« Reply #96 on: 09/11/2009 03:26 AM »
Hyper vs cryo question:

Is it more common to express run conditions on a hypergol engine in Pc vs MR, whereas on a cryogen engine it's P vs T for the inlet conditions of the propellants?

I think it's the other way around.  In the US, the yhpergols tend to be smaller pressure-fed engines so inlet pressure (& temp) is important, thought the Russians & Chinese are very good at pump-fed hypergol engines.  Cryos tend to be pump-fed engines therefore we usually specify it in Pc & MR.  Inlet pressure is often expressed in terms of NPSP (net positive suction pressure = P-inlet minus P-vapor) requirement.  Engine guys will then design their pump performance characteristic based on the requirements (NPSP, Pc, MR, cycle, & engine balance) given.  At the end, it's iterations & compromises between the engine guys & the vehicle guys.

Offline Antares

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Re: Rocket Engine Q&A
« Reply #97 on: 09/18/2009 04:48 PM »
Reposting an old request I made in the video forum, here in the "engine shop":

In the late 90s there was a video on the web, in the expert.??.purdue.edu domain IIRC, of a couple of enterprising aerospace students putting liquid hydrocarbon fuel in a 2-liter bottle attached to a skateboard and lighting it off in their kitchen.

I'd be in debt to anyone who could find and post it here.  Watching the flame front move through the bottle in slo-mo was pretty neat.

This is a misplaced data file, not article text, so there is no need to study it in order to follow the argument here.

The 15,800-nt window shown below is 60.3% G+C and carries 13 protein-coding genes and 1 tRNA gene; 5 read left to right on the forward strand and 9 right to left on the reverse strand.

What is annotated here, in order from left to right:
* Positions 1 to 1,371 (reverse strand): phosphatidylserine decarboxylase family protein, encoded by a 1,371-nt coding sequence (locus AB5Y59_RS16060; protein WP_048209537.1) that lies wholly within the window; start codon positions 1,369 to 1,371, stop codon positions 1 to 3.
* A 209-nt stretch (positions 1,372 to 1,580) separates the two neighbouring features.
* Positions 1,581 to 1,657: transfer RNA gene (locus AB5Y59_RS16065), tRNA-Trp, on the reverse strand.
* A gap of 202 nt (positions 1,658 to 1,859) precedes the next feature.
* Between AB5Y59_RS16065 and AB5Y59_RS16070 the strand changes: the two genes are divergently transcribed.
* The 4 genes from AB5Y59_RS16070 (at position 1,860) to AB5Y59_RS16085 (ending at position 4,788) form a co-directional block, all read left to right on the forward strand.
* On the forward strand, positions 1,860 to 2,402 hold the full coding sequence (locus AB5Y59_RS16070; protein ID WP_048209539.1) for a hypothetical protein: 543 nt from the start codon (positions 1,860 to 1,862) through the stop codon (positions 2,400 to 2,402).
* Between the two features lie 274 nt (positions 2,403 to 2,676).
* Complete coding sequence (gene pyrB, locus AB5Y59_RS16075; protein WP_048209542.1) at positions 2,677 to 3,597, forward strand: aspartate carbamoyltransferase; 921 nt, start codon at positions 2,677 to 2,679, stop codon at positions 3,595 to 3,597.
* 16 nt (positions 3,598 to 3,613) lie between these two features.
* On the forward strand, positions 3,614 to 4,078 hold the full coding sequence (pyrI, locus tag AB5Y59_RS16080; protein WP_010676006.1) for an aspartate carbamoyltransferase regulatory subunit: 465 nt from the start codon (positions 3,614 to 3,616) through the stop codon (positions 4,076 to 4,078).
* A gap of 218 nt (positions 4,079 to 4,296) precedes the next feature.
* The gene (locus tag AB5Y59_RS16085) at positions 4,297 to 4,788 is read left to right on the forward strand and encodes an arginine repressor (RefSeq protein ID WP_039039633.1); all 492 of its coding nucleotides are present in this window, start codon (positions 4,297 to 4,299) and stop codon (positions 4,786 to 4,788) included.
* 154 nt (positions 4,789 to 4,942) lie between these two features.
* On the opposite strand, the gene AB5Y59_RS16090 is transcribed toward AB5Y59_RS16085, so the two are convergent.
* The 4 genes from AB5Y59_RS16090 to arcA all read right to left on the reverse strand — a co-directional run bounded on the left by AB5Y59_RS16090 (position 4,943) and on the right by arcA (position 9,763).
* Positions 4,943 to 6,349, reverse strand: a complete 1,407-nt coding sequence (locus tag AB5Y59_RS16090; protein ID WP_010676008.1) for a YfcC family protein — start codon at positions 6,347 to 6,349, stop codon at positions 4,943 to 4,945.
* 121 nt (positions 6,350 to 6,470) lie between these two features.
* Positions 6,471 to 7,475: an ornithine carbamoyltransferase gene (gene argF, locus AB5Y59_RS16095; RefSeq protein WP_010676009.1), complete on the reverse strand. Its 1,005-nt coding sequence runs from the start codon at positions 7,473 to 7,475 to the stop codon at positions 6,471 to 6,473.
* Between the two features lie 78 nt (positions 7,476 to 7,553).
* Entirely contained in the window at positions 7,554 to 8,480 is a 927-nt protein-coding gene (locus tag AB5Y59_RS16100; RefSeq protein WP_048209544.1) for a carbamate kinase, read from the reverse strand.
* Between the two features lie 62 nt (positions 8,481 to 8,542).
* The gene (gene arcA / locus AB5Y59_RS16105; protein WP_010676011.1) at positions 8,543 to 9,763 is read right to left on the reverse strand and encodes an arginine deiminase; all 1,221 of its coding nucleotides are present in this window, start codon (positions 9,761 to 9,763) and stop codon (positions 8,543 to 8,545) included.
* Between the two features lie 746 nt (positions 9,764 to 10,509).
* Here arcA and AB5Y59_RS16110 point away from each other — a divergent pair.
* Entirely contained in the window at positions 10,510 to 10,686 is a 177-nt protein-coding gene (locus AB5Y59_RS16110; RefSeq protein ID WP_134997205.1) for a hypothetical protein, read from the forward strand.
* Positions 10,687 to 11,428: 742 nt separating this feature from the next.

If I like something on NSF, it's probably because I know it to be accurate.  Every once in a while, it's just something I agree with.  Facts generally receive the former.

Offline JosephB

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Re: Rocket Engine Q&A
« Reply #98 on: 09/18/2009 07:20 PM »
OK, now that sounded too neat not to investigate. I didn't find the Purdue rocketboard but did find something equally entertaining....

http://www.davesdaily.com/videoclips/94-rocketpoweredskateboard.htm

And just for kicks...  (add a "W" to www)

ww.youtube.com/watch?v=LpqwDcM8zcs&feature=channel

Edit: And as Alex noted: Watch out for TO!
« Last Edit: 09/19/2009 02:22 AM by JosephB »

Offline AlexInOklahoma

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Re: Rocket Engine Q&A
« Reply #99 on: 09/19/2009 01:15 AM »
The skateboard motor should not exceed a *four* seg SRB as 5 or more segments just might shake/throw the rider to the ground (vibrations, ya know!)  ;-) 

(Mods: I just HAD to say that, please, please forgive me.....)

Alex